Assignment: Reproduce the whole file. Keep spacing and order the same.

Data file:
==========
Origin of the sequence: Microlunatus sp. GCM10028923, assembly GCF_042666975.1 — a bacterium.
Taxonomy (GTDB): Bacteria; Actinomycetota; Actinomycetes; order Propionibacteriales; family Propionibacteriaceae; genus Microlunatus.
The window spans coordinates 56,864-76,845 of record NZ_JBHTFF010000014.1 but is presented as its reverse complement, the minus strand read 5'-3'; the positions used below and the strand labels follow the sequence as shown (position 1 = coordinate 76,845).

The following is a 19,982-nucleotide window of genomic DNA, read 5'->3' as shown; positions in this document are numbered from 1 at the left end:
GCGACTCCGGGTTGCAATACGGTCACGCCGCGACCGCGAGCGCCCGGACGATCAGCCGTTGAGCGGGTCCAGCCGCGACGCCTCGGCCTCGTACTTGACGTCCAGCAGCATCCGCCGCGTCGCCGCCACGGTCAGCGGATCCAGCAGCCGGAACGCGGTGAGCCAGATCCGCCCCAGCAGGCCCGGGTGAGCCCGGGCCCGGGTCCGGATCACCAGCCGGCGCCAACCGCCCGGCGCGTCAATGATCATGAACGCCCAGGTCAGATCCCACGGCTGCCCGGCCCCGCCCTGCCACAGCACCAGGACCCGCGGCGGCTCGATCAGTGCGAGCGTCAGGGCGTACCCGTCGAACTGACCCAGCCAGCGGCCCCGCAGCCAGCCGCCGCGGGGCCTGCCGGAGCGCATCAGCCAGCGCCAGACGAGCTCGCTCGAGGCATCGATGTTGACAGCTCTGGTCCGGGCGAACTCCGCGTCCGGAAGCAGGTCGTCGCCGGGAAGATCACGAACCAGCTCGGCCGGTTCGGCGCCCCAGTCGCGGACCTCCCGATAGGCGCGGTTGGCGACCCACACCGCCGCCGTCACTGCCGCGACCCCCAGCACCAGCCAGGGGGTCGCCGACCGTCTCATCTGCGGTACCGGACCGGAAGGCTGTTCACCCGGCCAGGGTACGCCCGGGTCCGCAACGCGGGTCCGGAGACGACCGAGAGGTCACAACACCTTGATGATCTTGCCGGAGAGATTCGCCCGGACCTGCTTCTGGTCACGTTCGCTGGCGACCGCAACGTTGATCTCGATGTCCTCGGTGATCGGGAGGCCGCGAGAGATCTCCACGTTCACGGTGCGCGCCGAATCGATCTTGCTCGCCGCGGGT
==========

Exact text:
Origin of the sequence: Microlunatus sp. GCM10028923, assembly GCF_042666975.1 — a bacterium.
Taxonomy (GTDB): Bacteria; Actinomycetota; Actinomycetes; order Propionibacteriales; family Propionibacteriaceae; genus Microlunatus.
The window spans coordinates 56,864-76,845 of record NZ_JBHTFF010000014.1 but is presented as its reverse complement, the minus strand read 5'-3'; the positions used below and the strand labels follow the sequence as shown (position 1 = coordinate 76,845).

The following is a 19,982-nucleotide window of genomic DNA, read 5'->3' as shown; positions in this document are numbered from 1 at the left end:
GCGACTCCGGGTTGCAATACGGTCACGCCGCGACCGCGAGCGCCCGGACGATCAGCCGTTGAGCGGGTCCAGCCGCGACGCCTCGGCCTCGTACTTGACGTCCAGCAGCATCCGCCGCGTCGCCGCCACGGTCAGCGGATCCAGCAGCCGGAACGCGGTGAGCCAGATCCGCCCCAGCAGGCCCGGGTGAGCCCGGGCCCGGGTCCGGATCACCAGCCGGCGCCAACCGCCCGGCGCGTCAATGATCATGAACGCCCAGGTCAGATCCCACGGCTGCCCGGCCCCGCCCTGCCACAGCACCAGGACCCGCGGCGGCTCGATCAGTGCGAGCGTCAGGGCGTACCCGTCGAACTGACCCAGCCAGCGGCCCCGCAGCCAGCCGCCGCGGGGCCTGCCGGAGCGCATCAGCCAGCGCCAGACGAGCTCGCTCGAGGCATCGATGTTGACAGCTCTGGTCCGGGCGAACTCCGCGTCCGGAAGCAGGTCGTCGCCGGGAAGATCACGAACCAGCTCGGCCGGTTCGGCGCCCCAGTCGCGGACCTCCCGATAGGCGCGGTTGGCGACCCACACCGCCGCCGTCACTGCCGCGACCCCCAGCACCAGCCAGGGGGTCGCCGACCGTCTCATCTGCGGTACCGGACCGGAAGGCTGTTCACCCGGCCAGGGTACGCCCGGGTCCGCAACGCGGGTCCGGAGACGACCGAGAGGTCACAACACCTTGATGATCTTGCCGGAGAGATTCGCCCGGACCTGCTTCTGGTCACGTTCGCTGGCGACCGCAACGTTGATCTCGATGTCCTCGGTGATCGGGAGGCCGCGAGAGATCTCCACGTTCACGGTGCGCGCCGAATCGATCTTGCTCGCCGCGGGT